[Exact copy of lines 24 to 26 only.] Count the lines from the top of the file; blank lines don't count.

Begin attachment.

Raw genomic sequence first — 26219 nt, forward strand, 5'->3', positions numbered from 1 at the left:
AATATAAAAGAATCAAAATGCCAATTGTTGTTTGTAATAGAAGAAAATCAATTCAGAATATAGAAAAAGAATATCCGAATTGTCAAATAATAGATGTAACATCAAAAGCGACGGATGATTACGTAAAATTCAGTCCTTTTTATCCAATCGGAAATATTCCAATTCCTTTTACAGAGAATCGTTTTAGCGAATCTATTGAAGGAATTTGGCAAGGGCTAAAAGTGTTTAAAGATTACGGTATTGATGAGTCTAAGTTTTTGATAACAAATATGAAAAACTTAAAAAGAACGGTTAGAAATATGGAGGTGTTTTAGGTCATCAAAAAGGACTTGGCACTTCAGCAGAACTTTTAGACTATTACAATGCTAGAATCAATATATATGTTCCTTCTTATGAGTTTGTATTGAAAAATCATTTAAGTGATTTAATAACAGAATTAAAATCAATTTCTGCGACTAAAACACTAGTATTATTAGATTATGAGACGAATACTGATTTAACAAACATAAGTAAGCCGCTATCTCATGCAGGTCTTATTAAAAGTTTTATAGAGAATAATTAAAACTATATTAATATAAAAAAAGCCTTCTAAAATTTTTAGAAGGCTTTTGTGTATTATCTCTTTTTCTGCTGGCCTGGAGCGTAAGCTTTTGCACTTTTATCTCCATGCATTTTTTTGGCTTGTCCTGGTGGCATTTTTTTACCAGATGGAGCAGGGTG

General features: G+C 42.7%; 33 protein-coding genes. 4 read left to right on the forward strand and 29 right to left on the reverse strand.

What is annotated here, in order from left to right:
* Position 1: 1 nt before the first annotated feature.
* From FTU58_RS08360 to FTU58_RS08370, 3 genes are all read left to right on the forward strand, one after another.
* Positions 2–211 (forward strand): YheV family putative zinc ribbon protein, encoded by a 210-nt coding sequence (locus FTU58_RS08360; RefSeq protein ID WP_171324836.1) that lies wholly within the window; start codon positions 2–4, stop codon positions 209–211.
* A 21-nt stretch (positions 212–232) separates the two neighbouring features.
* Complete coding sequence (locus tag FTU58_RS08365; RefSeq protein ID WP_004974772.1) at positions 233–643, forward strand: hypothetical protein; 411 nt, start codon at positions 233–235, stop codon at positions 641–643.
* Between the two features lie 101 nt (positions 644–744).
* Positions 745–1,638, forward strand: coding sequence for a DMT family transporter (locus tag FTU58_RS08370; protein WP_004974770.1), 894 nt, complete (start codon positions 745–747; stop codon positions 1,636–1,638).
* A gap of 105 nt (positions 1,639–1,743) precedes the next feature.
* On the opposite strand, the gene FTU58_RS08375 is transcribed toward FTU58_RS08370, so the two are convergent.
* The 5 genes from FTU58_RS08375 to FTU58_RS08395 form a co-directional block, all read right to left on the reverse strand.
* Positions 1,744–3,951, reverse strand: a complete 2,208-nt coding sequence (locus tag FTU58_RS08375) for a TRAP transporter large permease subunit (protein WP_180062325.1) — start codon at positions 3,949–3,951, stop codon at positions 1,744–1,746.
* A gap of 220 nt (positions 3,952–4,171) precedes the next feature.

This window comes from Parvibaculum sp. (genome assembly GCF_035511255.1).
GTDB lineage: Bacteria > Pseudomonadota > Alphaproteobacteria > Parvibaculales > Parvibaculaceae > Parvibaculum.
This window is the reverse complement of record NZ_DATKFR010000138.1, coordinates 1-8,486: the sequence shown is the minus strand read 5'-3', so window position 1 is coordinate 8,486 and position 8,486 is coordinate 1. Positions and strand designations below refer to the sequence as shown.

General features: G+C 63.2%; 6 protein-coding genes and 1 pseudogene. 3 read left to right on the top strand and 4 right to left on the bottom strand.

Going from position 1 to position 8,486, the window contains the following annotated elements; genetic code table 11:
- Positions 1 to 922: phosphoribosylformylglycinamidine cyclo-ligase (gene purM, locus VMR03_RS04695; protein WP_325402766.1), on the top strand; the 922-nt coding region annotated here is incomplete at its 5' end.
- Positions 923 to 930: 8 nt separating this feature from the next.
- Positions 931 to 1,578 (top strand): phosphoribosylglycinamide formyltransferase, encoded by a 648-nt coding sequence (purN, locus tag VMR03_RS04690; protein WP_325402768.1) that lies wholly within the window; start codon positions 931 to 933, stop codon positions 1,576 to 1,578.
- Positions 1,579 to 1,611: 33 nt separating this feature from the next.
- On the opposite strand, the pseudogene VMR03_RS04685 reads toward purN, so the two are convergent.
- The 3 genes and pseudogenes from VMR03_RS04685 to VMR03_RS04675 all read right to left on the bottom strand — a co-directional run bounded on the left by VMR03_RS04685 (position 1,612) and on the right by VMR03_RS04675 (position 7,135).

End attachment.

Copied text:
- Positions 931 to 1,578 (top strand): phosphoribosylglycinamide formyltransferase, encoded by a 648-nt coding sequence (purN, locus tag VMR03_RS04690; protein WP_325402768.1) that lies wholly within the window; start codon positions 931 to 933, stop codon positions 1,576 to 1,578.
- Positions 1,579 to 1,611: 33 nt separating this feature from the next.
- On the opposite strand, the pseudogene VMR03_RS04685 reads toward purN, so the two are convergent.